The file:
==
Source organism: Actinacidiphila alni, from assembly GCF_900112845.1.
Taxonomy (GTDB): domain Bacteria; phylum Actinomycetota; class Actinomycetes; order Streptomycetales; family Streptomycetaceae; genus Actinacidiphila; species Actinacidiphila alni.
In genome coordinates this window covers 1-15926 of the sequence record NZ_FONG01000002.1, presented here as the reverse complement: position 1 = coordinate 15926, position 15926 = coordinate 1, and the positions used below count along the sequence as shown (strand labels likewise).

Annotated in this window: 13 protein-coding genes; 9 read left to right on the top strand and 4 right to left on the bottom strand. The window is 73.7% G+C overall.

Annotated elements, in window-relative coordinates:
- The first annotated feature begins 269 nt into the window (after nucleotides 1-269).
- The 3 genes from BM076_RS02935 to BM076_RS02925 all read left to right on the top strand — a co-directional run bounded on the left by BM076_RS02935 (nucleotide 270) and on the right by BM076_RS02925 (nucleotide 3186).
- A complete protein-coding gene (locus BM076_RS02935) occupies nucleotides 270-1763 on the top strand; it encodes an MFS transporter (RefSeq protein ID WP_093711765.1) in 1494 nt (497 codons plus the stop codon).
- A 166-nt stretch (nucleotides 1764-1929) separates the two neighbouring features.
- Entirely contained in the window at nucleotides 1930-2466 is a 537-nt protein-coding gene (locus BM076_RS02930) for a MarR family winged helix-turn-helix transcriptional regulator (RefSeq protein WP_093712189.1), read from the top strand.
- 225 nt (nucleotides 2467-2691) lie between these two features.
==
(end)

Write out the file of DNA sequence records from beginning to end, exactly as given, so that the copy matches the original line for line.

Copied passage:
Source organism: Actinacidiphila alni, from assembly GCF_900112845.1.
Taxonomy (GTDB): domain Bacteria; phylum Actinomycetota; class Actinomycetes; order Streptomycetales; family Streptomycetaceae; genus Actinacidiphila; species Actinacidiphila alni.
In genome coordinates this window covers 1-15926 of the sequence record NZ_FONG01000002.1, presented here as the reverse complement: position 1 = coordinate 15926, position 15926 = coordinate 1, and the positions used below count along the sequence as shown (strand labels likewise).

Annotated in this window: 13 protein-coding genes; 9 read left to right on the top strand and 4 right to left on the bottom strand. The window is 73.7% G+C overall.

Annotated elements, in window-relative coordinates:
- The first annotated feature begins 269 nt into the window (after nucleotides 1-269).
- The 3 genes from BM076_RS02935 to BM076_RS02925 all read left to right on the top strand — a co-directional run bounded on the left by BM076_RS02935 (nucleotide 270) and on the right by BM076_RS02925 (nucleotide 3186).
- A complete protein-coding gene (locus BM076_RS02935) occupies nucleotides 270-1763 on the top strand; it encodes an MFS transporter (RefSeq protein ID WP_093711765.1) in 1494 nt (497 codons plus the stop codon).
- A 166-nt stretch (nucleotides 1764-1929) separates the two neighbouring features.
- Entirely contained in the window at nucleotides 1930-2466 is a 537-nt protein-coding gene (locus BM076_RS02930) for a MarR family winged helix-turn-helix transcriptional regulator (RefSeq protein WP_093712189.1), read from the top strand.
- 225 nt (nucleotides 2467-2691) lie between these two features.